Friday, August 10, 2007

Event: The Emphasis? Emphatic.



One of my perennial complaints against the Democratic Party at large is that they play a defensive game. Not in terms of their foreign policy, but in terms of their political strategy. They are too caught up in number crunching and trying to out-tough the Republicans to actually hold their ground against the Republicans in issues in which progressives have the advantage.

Not wanting to make the same mistake, and to be thereby hypocritical, I'm going to deal with something upfront, possibly over-reacting (after all, it seemed like a blogbomb, and I don't know if the guy's even going to come back and hear about how his comment was received), but at least I can make an articulated case for the political agenda that Blue Skies Falling has promoted from the beginning.




Today, on my post Freedom House Rankings I received the following comment from Chris whose blog is here. His comment ran as follows:

United States gets a top ranking. Yet this country continues to be demonized and called the evil empire. If people spent as much time trying to bring about freedom for others as the amount of time they do hating America, perhaps more people in this world would have a chance to live freer lives as they should.


I wrote the following back:

I don't usually delete comments, Chris, but your point only connects with the post by the barest thread. And your point is vague and generalizing and (most likely) simple Republican sloganeering. Though you can correct me if I'm wrong. And you don't offer any evidence to back your claim up.

Sometimes it's hard not to delete comments, but often it's very easy, becase when you post something as carelessly and hastily written as this, you're only making yourself look foolish.


Then I was worried that I might be sticking my foot down my throat. I went to Chris' blog, and after just a few minutes of scanning I found the following directed against that figurehead of irresponsible revolutionary action, Eddie Vedder:

Eddie seems to be of the All Things Bush Are Bad camp, the very same camp who would say, if they found out that they and Bush liked the same music, they'd say he listens to it the wrong way, the moron. This is the group of people who completely shun a Pro-Democracy In Iraq, Let The Troops Win The War point of view. This is the same group that wants a cowardly exit from Iraq, to let the Freedom Fighters win and for the illegally occupying U.S. troops to leave in shame. Shame! When Eddie brings this into a concert then it ruins it and it's dangerous 'cause it poisons the minds of impressionable listeners. Why should the U.S. pack and leave as quickly as possible? If it could happen in three days, wouldn't that be great, Eddie? Allow Iran to take over Iraq. Allow Iraq to become a Free Zone for al Qaida, to live and thrive and train and plan to kill me... and to kill you... and your family.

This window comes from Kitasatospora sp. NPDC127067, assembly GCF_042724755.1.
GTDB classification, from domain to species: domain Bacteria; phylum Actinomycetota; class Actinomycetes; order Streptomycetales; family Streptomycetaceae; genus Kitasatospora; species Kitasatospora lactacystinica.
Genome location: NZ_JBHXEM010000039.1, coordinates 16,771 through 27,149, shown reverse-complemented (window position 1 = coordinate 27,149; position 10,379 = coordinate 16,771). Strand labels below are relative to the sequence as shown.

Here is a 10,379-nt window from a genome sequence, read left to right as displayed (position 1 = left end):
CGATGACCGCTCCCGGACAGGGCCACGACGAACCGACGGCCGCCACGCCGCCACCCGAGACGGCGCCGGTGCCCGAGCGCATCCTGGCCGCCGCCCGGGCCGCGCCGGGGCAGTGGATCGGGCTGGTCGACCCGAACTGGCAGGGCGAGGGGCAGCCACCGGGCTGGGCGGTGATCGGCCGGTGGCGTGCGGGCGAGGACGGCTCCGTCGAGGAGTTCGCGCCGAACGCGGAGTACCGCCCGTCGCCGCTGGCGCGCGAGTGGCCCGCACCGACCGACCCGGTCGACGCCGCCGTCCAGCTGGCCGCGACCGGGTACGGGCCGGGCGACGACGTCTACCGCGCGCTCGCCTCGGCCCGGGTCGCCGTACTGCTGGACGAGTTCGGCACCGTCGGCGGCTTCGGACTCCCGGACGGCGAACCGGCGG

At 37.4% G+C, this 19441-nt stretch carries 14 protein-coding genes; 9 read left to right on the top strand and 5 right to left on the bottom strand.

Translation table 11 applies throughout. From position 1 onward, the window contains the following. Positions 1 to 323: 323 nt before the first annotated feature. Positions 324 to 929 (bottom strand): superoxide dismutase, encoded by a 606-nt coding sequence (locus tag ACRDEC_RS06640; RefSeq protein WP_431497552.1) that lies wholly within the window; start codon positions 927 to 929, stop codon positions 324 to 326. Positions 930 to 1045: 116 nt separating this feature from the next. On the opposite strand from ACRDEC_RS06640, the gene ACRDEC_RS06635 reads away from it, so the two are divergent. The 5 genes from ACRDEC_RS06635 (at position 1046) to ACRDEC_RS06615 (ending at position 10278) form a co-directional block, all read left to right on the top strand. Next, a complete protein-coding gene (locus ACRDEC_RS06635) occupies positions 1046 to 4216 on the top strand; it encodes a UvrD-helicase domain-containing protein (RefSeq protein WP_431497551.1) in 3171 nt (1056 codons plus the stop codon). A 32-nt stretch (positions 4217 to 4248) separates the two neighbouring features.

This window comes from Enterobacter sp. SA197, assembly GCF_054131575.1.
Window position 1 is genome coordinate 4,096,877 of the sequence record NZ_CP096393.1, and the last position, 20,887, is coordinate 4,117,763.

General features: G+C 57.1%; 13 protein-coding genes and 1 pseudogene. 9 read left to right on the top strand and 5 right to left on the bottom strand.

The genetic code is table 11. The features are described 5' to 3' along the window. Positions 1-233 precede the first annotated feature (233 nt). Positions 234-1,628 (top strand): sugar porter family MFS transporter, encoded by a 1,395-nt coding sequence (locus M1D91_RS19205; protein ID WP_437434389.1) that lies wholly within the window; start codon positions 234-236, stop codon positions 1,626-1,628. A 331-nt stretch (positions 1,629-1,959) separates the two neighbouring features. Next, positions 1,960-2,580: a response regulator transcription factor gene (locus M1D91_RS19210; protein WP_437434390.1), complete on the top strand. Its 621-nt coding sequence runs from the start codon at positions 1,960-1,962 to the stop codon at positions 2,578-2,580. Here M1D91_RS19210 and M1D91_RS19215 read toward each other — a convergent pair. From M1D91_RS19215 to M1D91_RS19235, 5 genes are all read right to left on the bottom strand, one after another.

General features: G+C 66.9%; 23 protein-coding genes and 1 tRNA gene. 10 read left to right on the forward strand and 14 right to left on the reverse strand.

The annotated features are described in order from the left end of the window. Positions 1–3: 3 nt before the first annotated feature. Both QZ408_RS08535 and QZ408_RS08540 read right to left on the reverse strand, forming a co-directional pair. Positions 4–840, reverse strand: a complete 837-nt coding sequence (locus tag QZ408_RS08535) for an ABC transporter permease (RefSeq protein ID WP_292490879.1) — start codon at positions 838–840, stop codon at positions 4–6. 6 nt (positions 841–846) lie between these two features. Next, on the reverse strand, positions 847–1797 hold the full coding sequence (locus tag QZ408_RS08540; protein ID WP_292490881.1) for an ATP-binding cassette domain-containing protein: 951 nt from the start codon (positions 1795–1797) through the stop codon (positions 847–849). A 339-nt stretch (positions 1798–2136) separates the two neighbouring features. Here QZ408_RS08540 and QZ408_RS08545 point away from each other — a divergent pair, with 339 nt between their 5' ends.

Now I don't want to be a total prick. To be fair, Chris does link to a large number of (seemingly) non-partisan charities; they're actually his most prominent links. His blog isn't strictly political, and I do think he's well intentioned. But I have to say that I really hate comments like his. I hate them. They're almost as bad as spam. They involve practically no effort to understand or respond to the subject posted, they offer almost nothing by way of a supportable argument or reasonable alternative, and ultimately, they're disrespectful. If I have the audacity to go onto a conservative blog (and I do sometimes) and send up some vibes against its author and readers, you sure as Hell better expect that I